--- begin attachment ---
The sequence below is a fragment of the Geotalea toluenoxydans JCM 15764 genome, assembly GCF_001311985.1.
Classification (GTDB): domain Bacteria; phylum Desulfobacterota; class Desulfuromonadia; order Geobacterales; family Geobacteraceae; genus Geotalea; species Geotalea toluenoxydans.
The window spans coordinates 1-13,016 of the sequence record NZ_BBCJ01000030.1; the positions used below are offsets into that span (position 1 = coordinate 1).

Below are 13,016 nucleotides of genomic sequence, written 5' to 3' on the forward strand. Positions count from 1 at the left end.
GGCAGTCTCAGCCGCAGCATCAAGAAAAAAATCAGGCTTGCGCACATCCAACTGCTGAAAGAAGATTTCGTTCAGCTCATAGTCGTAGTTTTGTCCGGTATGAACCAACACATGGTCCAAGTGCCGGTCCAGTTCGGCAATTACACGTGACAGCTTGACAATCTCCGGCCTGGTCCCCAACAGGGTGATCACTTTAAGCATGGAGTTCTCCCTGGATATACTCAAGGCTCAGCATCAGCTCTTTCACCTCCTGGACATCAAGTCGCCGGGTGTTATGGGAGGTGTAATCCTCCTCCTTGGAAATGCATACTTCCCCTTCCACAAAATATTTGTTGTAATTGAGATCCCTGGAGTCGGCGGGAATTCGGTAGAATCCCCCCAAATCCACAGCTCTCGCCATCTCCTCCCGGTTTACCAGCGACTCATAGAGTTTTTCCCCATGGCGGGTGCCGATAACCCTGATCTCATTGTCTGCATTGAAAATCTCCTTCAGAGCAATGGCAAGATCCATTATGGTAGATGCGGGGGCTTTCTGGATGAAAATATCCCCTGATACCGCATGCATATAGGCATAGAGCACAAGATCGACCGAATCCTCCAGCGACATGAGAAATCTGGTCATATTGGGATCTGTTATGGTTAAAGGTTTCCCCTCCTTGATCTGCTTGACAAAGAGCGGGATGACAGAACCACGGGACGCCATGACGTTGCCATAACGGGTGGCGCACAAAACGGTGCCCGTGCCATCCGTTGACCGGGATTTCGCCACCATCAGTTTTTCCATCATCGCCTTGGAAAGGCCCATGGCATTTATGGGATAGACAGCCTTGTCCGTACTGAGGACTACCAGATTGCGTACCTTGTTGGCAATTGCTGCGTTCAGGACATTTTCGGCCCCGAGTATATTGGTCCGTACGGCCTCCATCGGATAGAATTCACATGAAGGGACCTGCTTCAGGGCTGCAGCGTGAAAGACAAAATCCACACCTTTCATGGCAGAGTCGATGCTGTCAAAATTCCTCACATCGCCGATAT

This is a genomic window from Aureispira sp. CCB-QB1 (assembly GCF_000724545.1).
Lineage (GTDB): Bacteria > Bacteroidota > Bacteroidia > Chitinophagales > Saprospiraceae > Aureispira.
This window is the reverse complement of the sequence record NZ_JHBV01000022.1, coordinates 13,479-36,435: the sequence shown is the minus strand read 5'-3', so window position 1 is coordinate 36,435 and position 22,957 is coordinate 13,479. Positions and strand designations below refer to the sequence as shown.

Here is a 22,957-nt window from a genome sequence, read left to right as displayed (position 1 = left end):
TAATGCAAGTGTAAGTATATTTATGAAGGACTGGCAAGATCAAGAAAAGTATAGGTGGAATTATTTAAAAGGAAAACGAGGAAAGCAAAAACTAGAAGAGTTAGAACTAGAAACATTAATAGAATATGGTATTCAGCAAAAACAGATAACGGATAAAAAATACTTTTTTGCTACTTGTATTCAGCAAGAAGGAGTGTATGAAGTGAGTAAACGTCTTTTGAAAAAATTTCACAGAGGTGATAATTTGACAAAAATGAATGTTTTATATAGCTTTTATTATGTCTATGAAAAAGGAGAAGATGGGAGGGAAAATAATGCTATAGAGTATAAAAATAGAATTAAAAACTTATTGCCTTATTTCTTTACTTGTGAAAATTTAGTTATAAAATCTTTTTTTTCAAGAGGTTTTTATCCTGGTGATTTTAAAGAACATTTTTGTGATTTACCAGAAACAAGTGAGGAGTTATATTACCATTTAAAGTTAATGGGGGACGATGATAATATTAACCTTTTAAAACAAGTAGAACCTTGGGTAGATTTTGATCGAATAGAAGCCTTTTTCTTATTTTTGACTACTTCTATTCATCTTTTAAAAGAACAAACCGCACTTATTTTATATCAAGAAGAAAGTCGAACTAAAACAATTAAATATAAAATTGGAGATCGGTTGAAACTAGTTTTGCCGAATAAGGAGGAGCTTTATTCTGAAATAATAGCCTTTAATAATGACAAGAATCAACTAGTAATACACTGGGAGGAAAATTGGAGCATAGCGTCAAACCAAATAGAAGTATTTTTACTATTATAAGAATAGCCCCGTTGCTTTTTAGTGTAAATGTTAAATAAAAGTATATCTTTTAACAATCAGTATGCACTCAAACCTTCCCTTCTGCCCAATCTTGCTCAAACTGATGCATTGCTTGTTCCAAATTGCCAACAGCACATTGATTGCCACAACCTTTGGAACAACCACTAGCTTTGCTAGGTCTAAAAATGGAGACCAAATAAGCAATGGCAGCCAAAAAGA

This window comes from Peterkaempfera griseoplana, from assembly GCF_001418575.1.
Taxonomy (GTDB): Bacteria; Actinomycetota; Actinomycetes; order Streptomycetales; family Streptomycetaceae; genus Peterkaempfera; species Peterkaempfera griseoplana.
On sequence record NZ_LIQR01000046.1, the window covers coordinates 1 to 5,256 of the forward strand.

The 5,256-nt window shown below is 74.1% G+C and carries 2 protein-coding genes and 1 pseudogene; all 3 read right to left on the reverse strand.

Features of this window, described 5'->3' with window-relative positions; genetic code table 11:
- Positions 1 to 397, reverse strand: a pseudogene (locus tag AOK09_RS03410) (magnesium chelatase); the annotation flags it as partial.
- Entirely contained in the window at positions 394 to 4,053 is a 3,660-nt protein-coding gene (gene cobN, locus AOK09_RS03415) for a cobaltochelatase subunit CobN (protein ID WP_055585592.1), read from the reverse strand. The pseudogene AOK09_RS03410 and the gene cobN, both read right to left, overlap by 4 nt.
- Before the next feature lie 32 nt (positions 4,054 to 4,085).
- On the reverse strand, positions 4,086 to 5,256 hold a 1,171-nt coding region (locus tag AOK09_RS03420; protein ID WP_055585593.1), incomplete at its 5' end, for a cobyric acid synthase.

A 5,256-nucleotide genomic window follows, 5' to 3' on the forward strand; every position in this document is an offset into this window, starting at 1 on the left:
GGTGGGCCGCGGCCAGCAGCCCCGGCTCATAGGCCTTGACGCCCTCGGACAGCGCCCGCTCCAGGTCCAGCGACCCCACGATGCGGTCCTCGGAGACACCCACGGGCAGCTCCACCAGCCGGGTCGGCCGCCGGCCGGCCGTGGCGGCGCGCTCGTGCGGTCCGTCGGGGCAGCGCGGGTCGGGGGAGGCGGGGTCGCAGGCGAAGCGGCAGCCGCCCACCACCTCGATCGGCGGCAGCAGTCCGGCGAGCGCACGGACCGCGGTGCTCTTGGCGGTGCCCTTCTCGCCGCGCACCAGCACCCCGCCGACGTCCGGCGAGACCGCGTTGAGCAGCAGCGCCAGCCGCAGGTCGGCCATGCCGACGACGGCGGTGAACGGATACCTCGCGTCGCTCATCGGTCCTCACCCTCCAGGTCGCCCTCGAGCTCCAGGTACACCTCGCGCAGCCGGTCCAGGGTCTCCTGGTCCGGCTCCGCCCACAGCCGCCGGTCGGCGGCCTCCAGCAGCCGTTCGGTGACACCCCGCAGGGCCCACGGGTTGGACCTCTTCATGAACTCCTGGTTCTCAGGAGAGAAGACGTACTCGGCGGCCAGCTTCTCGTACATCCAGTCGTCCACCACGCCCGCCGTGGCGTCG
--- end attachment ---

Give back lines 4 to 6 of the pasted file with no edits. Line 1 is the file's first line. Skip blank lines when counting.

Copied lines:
Below are 13,016 nucleotides of genomic sequence, written 5' to 3' on the forward strand. Positions count from 1 at the left end.
GGCAGTCTCAGCCGCAGCATCAAGAAAAAAATCAGGCTTGCGCACATCCAACTGCTGAAAGAAGATTTCGTTCAGCTCATAGTCGTAGTTTTGTCCGGTATGAACCAACACATGGTCCAAGTGCCGGTCCAGTTCGGCAATTACACGTGACAGCTTGACAATCTCCGGCCTGGTCCCCAACAGGGTGATCACTTTAAGCATGGAGTTCTCCCTGGATATACTCAAGGCTCAGCATCAGCTCTTTCACCTCCTGGACATCAAGTCGCCGGGTGTTATGGGAGGTGTAATCCTCCTCCTTGGAAATGCATACTTCCCCTTCCACAAAATATTTGTTGTAATTGAGATCCCTGGAGTCGGCGGGAATTCGGTAGAATCCCCCCAAATCCACAGCTCTCGCCATCTCCTCCCGGTTTACCAGCGACTCATAGAGTTTTTCCCCATGGCGGGTGCCGATAACCCTGATCTCATTGTCTGCATTGAAAATCTCCTTCAGAGCAATGGCAAGATCCATTATGGTAGATGCGGGGGCTTTCTGGATGAAAATATCCCCTGATACCGCATGCATATAGGCATAGAGCACAAGATCGACCGAATCCTCCAGCGACATGAGAAATCTGGTCATATTGGGATCTGTTATGGTTAAAGGTTTCCCCTCCTTGATCTGCTTGACAAAGAGCGGGATGACAGAACCACGGGACGCCATGACGTTGCCATAACGGGTGGCGCACAAAACGGTGCCCGTGCCATCCGTTGACCGGGATTTCGCCACCATCAGTTTTTCCATCATCGCCTTGGAAAGGCCCATGGCATTTATGGGATAGACAGCCTTGTCCGTACTGAGGACTACCAGATTGCGTACCTTGTTGGCAATTGCTGCGTTCAGGACATTTTCGGCCCCGAGTATATTGGTCCGTACGGCCTCCATCGGATAGAATTCACATGAAGGGACCTGCTTCAGGGCTGCAGCGTGAAAGACAAAATCCACACCTTTCATGGCAGAGTCGATGCTGTCAAAATTCCTCACATCGCCGATAT

This is a genomic window from Aureispira sp. CCB-QB1 (assembly GCF_000724545.1).